“Is that a flask in your pocket, or are you just happy to see me?” Mae West didn’t actually say that, but it sure sounds like she could have, and it would have sounded great. The sexy characters she played in her famous comedies of the 1930s would have almost certainly loved a flask-carrying “real man.” They wouldn’t have been alone.
It’s funny how a guy who carries around a half a pint of brandy in a paper bag is considered a low life, but when you put that same half pint in a silver flask, he suddenly becomes sophisticated. Okay, there’s a little more to it than that – the guy with the flask is often well-dressed and well-spoken, while the guy with the paper bag is dressed in a trench coat and mumbling to himself about pigeons, but that’s not really the point here.
The point is that a flask is generally believed to be an accessory for a real man; a powerful, sophisticated man who doesn’t care what you’re serving – he’s drinking what he wants. There are a number of reasons for this belief.
History of the Flask
The first flask was, in all likelihood, a coconut. Picture this, Grog the beach caveman is getting ready to move his family inland for hunting season, so he stockpiles coconuts, knowing that they can drink the milk until they find fresh water. His wife, Terggh, complains that she doesn’t like coconut milk, leaving Grog with a dilemma. He takes some coconuts, empties the milk, refills them with berry juice and brings them along, making his wife happy and making himself the first flask-carrying ladies’ man in human history.
Flasks were used again in the Middle Ages, this time from hollowed-out fruit. Later, pig bladders were used as flasks – but men learned quickly that they did not exactly make the ladies swoon when they pulled a pig bladder or hollowed-out orange out of their pants, so they moved onto something more impressive. By the 18th century, the flask existed in a form similar to what we have now, and it was carried by the gentry. It quickly became a status symbol.
The flask really became popular and experienced a few design changes in the 1920s, during Prohibition. With alcohol illegal in the United States, the only way to carry it was secretly, so flasks became smaller, more easily concealed, and often disguised as other objects. For ladies who enjoyed an occasional drink, finding a man with a flask became a major priority during Prohibition.
The Flask-Toting Hero in Film
If you ever watched any film noir movies, chances are you saw a flask-toting private detective beat the bad guys and get the girl. In fact, if the detective didn’t have a flask and use it fairly often, the movie probably wasn’t very good. The rugged hero would usually end up using his flask to toast the bad guy, taking one last drink before his apparent, impending demise, or maybe to throw at the bad guy to prevent said demise at the last possible second.
The Western was another genre wherein you could find a flask-toting hero. The dapper gunfighter tucks his flask into his breast pocket as he walks out into the town square to face his rival in a final showdown. Sometimes the flask itself is the hero, saving the gunslinger by taking the bullet that was intended for him. In the end, of course, the hero gets the girl, proving that women do love a real man with a flask, at least in film.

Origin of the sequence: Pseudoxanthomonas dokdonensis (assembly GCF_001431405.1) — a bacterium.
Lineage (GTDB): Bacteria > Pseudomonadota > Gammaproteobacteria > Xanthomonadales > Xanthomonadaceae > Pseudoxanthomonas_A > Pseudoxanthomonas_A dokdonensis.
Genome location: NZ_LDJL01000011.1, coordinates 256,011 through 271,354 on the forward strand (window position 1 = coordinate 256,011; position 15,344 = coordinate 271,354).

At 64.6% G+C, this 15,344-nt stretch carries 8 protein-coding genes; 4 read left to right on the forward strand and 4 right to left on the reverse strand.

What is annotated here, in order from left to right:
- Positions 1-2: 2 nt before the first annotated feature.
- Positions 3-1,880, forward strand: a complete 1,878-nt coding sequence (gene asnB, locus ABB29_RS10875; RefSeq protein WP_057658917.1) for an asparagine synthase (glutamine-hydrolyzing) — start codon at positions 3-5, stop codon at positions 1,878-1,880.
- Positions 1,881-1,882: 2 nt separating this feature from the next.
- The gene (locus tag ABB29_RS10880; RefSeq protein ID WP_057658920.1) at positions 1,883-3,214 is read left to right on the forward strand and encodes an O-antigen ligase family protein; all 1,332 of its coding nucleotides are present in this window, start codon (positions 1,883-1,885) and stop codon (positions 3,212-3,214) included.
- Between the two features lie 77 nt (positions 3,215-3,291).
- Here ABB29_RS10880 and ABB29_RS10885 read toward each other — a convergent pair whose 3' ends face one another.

The Traveling Party
In the real world, of course, a real man is the sort of guy who parties hard, when and where he wants. Nothing embodies that attitude more than the flask. A man with a flask can take his favorite drink with him virtually anywhere he goes, which means that he can be the bartender – the guy who starts the party in the hotel room, at the barbecue, or at the tailgate party.
This kind of freedom is not lost on the ladies, either, especially when dating. When men and women get together for a first or second date, it’s natural to be uncomfortable. Historically, alcohol is the catalyst that brings the sexes together and allows them to converse coherently, or, in some cases, equally incoherently. A man with a flask can bring that catalyst along on that first date, wherever it may be, so that his lady friend has the option to “take the edge off” of what could be a stressful occasion.
The Flask as a Fashion Accessory
Let’s face it, flasks look good. Whether you have a shiny silver flask or a leather-wrapped one with studs and designs on it, pulling out a flask in a social setting can make you look and feel like an aristocrat. It is an accessory, as much as a watch, a cane, or a pair of glasses. Men who accessorize well look sharp and, as the song says, “Every girl’s crazy ’bout a sharp dressed man.”
The Message Behind the Flask
There is more to a flask than just a flashy appearance. It sends a very masculine message, too, that a man is not a teetotaler and that he’s a man of discriminating taste who will drink what he wants, when he wants. What woman isn’t impressed with that?
Flasks are popular, but not common. This means that seeing someone with a flask is still just a little unusual; unusual enough to make someone appear to be a bit of a rebel or bad boy. Some ladies really like bad boys.
It is probably accurate to say that real men love flasks; there’s certainly evidence to support that idea. It’s probably also fair to say that many women appreciate a real man with a flask. The bottom line – if a man loves the ladies, he might want to learn to love a flask as well. Even if it doesn’t work out with the ladies, the flask might at least help you in that next gunfight.